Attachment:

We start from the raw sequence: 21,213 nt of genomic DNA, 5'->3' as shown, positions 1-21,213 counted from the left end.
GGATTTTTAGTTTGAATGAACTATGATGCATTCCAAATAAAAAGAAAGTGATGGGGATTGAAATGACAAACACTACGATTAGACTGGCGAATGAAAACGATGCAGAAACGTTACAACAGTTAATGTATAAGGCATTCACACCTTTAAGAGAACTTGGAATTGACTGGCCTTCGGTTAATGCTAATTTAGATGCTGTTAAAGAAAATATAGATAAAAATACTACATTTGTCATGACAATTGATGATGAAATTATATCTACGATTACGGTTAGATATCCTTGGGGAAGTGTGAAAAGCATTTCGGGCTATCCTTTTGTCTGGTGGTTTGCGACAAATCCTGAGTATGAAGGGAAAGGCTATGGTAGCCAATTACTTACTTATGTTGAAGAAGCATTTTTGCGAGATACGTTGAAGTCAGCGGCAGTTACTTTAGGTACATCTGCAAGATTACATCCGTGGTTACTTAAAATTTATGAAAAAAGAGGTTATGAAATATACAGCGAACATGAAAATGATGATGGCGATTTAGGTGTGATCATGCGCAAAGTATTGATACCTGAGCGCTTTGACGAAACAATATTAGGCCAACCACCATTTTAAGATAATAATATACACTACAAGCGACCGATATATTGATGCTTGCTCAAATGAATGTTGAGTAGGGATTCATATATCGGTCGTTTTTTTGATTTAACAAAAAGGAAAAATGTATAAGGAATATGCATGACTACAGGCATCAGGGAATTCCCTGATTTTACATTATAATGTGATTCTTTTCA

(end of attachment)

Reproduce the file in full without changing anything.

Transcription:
We start from the raw sequence: 21,213 nt of genomic DNA, 5'->3' as shown, positions 1-21,213 counted from the left end.
GGATTTTTAGTTTGAATGAACTATGATGCATTCCAAATAAAAAGAAAGTGATGGGGATTGAAATGACAAACACTACGATTAGACTGGCGAATGAAAACGATGCAGAAACGTTACAACAGTTAATGTATAAGGCATTCACACCTTTAAGAGAACTTGGAATTGACTGGCCTTCGGTTAATGCTAATTTAGATGCTGTTAAAGAAAATATAGATAAAAATACTACATTTGTCATGACAATTGATGATGAAATTATATCTACGATTACGGTTAGATATCCTTGGGGAAGTGTGAAAAGCATTTCGGGCTATCCTTTTGTCTGGTGGTTTGCGACAAATCCTGAGTATGAAGGGAAAGGCTATGGTAGCCAATTACTTACTTATGTTGAAGAAGCATTTTTGCGAGATACGTTGAAGTCAGCGGCAGTTACTTTAGGTACATCTGCAAGATTACATCCGTGGTTACTTAAAATTTATGAAAAAAGAGGTTATGAAATATACAGCGAACATGAAAATGATGATGGCGATTTAGGTGTGATCATGCGCAAAGTATTGATACCTGAGCGCTTTGACGAAACAATATTAGGCCAACCACCATTTTAAGATAATAATATACACTACAAGCGACCGATATATTGATGCTTGCTCAAATGAATGTTGAGTAGGGATTCATATATCGGTCGTTTTTTTGATTTAACAAAAAGGAAAAATGTATAAGGAATATGCATGACTACAGGCATCAGGGAATTCCCTGATTTTACATTATAATGTGATTCTTTTCA